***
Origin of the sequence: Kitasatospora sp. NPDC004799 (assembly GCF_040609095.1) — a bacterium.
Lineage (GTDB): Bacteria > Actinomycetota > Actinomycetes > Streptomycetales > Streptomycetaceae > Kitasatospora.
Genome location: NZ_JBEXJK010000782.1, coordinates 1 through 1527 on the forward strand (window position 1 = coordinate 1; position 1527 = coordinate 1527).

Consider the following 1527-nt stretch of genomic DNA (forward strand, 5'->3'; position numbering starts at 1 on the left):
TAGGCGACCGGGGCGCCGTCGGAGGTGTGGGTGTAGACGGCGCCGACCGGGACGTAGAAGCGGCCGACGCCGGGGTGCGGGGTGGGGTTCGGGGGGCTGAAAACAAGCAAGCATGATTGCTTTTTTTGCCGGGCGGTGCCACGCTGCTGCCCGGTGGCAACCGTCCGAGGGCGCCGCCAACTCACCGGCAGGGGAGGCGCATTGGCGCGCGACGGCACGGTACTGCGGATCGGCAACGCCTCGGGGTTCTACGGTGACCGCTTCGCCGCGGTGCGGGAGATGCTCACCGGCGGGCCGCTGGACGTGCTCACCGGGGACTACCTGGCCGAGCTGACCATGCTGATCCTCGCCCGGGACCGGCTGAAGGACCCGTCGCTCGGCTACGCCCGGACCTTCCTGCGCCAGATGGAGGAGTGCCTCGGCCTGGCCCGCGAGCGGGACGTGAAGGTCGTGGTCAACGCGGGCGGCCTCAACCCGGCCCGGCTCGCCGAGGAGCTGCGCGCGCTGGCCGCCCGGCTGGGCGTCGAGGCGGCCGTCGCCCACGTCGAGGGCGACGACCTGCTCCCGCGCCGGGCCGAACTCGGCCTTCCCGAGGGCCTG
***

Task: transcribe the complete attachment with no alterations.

Origin of the sequence: Kitasatospora sp. NPDC004799 (assembly GCF_040609095.1) — a bacterium.
Lineage (GTDB): Bacteria > Actinomycetota > Actinomycetes > Streptomycetales > Streptomycetaceae > Kitasatospora.
Genome location: NZ_JBEXJK010000782.1, coordinates 1 through 1527 on the forward strand (window position 1 = coordinate 1; position 1527 = coordinate 1527).

Consider the following 1527-nt stretch of genomic DNA (forward strand, 5'->3'; position numbering starts at 1 on the left):
TAGGCGACCGGGGCGCCGTCGGAGGTGTGGGTGTAGACGGCGCCGACCGGGACGTAGAAGCGGCCGACGCCGGGGTGCGGGGTGGGGTTCGGGGGGCTGAAAACAAGCAAGCATGATTGCTTTTTTTGCCGGGCGGTGCCACGCTGCTGCCCGGTGGCAACCGTCCGAGGGCGCCGCCAACTCACCGGCAGGGGAGGCGCATTGGCGCGCGACGGCACGGTACTGCGGATCGGCAACGCCTCGGGGTTCTACGGTGACCGCTTCGCCGCGGTGCGGGAGATGCTCACCGGCGGGCCGCTGGACGTGCTCACCGGGGACTACCTGGCCGAGCTGACCATGCTGATCCTCGCCCGGGACCGGCTGAAGGACCCGTCGCTCGGCTACGCCCGGACCTTCCTGCGCCAGATGGAGGAGTGCCTCGGCCTGGCCCGCGAGCGGGACGTGAAGGTCGTGGTCAACGCGGGCGGCCTCAACCCGGCCCGGCTCGCCGAGGAGCTGCGCGCGCTGGCCGCCCGGCTGGGCGTCGAGGCGGCCGTCGCCCACGTCGAGGGCGACGACCTGCTCCCGCGCCGGGCCGAACTCGGCCTTCCCGAGGGCCTG